Church Basements and Children's Homes
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Church-based missions can take many forms: schools, hospitals, orphanages, retirement homes, and – of course – new churches. In the nineteenth and early-twentieth centuries, before state governments provided comprehensive social services, churches often filled the need to care for vulnerable children and adults. But the churches did not limit themselves to caring for their neighbors; many churches looked beyond their own communities to more distant places. From Iowa to Oklahoma, and from Nigeria to Japan, Danish-American churches were involved in missions that created global connections – connections that reached all the way back to the churches and church basements in which congregations organized their mission support.
For many Danish-American churches, missions offered a window into distant places and different cultures. While on furlough back "at home," many missionaries would visit congregations to describe the history and culture of the people they served. Sunday School lessons, Women's Missionary Society meetings, and other organized events could include a description of a particular mission as well as an introduction to the geography, food, and cultural traditions of far-away places.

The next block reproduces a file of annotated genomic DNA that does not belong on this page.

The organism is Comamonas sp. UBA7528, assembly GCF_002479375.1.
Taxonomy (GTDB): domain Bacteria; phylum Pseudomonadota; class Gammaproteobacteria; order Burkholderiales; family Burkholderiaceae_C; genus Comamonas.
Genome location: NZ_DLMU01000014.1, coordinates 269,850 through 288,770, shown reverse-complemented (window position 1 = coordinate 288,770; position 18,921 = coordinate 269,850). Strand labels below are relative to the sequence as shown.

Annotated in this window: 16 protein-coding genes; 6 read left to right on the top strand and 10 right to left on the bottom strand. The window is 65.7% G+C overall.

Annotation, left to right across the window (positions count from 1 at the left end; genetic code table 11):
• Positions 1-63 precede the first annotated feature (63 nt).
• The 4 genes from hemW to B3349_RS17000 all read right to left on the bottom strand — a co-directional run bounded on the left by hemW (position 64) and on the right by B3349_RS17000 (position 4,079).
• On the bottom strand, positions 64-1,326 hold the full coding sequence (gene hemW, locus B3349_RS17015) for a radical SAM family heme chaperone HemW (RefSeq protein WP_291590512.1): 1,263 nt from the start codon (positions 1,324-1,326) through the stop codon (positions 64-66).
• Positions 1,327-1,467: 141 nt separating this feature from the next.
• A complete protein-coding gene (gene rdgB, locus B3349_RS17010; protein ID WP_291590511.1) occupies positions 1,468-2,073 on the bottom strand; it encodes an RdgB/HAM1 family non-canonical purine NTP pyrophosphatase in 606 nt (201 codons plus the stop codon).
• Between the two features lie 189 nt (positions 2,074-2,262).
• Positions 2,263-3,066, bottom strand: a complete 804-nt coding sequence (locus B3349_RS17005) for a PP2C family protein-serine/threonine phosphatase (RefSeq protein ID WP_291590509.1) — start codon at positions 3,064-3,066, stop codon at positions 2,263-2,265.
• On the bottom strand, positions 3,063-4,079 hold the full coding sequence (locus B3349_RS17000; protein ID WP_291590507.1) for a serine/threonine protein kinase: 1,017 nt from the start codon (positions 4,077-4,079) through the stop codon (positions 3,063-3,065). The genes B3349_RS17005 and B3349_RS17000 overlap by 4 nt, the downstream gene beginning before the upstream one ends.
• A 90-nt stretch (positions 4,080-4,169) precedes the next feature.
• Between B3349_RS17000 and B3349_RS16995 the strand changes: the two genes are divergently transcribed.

This exhibition was supported by a grant from Humanities Iowa and the National Endowment for the Humanities. A traveling version is also available.
This exhibit was on view in the Mezzanine Gallery from April 16 through October 31, 2011.
January - February 2016 at the Nordia House in Portland, OR.